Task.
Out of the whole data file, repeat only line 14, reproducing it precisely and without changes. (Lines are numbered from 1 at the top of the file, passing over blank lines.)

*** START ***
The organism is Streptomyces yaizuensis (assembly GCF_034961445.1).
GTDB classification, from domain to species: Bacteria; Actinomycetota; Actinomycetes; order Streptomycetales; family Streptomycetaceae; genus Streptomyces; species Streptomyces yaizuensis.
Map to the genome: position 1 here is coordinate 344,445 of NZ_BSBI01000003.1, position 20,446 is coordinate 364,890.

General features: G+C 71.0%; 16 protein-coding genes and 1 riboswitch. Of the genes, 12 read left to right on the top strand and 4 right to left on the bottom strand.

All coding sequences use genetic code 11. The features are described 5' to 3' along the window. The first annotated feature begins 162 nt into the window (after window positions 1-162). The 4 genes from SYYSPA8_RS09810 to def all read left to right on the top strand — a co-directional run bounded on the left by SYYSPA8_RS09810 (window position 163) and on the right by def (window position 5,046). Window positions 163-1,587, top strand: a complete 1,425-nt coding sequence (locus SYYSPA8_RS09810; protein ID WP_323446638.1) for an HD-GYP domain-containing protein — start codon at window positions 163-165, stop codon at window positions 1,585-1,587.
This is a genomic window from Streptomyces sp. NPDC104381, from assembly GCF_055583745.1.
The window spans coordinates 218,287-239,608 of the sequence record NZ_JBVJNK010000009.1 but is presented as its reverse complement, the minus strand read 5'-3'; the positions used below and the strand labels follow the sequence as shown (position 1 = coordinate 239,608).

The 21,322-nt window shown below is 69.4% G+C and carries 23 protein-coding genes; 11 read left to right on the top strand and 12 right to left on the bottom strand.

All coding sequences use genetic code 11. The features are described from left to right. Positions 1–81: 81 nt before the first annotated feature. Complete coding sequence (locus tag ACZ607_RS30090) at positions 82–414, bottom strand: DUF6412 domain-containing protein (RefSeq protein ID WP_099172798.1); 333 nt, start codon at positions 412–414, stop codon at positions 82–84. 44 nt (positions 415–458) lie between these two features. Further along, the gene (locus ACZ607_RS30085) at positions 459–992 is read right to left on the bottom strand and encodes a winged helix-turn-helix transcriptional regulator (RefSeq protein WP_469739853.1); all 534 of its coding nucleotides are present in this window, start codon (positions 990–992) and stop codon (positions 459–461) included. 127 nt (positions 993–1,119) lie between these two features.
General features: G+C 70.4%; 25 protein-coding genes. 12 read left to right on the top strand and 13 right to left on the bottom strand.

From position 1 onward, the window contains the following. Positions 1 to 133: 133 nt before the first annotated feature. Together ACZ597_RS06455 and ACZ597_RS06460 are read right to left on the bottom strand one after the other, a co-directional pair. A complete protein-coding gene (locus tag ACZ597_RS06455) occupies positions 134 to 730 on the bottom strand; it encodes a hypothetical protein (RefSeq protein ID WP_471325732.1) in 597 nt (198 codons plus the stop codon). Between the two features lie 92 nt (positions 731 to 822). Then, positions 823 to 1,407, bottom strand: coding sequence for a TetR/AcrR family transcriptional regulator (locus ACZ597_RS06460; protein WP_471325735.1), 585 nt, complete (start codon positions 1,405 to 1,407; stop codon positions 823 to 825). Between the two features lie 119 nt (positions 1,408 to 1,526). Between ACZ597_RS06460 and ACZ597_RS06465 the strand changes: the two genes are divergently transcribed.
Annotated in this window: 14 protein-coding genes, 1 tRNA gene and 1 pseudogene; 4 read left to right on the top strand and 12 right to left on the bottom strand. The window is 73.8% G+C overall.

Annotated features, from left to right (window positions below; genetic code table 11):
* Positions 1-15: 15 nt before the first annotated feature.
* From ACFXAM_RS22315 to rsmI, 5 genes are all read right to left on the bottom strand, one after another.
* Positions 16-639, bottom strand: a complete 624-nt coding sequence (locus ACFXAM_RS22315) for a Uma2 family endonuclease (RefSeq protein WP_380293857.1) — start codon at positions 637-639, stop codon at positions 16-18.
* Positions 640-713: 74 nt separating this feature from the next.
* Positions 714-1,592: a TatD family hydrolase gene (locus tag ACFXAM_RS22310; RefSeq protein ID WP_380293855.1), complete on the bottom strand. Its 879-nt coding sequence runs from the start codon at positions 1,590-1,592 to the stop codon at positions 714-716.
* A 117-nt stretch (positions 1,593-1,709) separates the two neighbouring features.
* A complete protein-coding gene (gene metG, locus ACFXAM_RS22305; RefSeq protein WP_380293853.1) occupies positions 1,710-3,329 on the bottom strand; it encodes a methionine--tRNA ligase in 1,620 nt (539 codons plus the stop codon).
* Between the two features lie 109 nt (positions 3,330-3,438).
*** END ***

* Positions 1-15: 15 nt before the first annotated feature.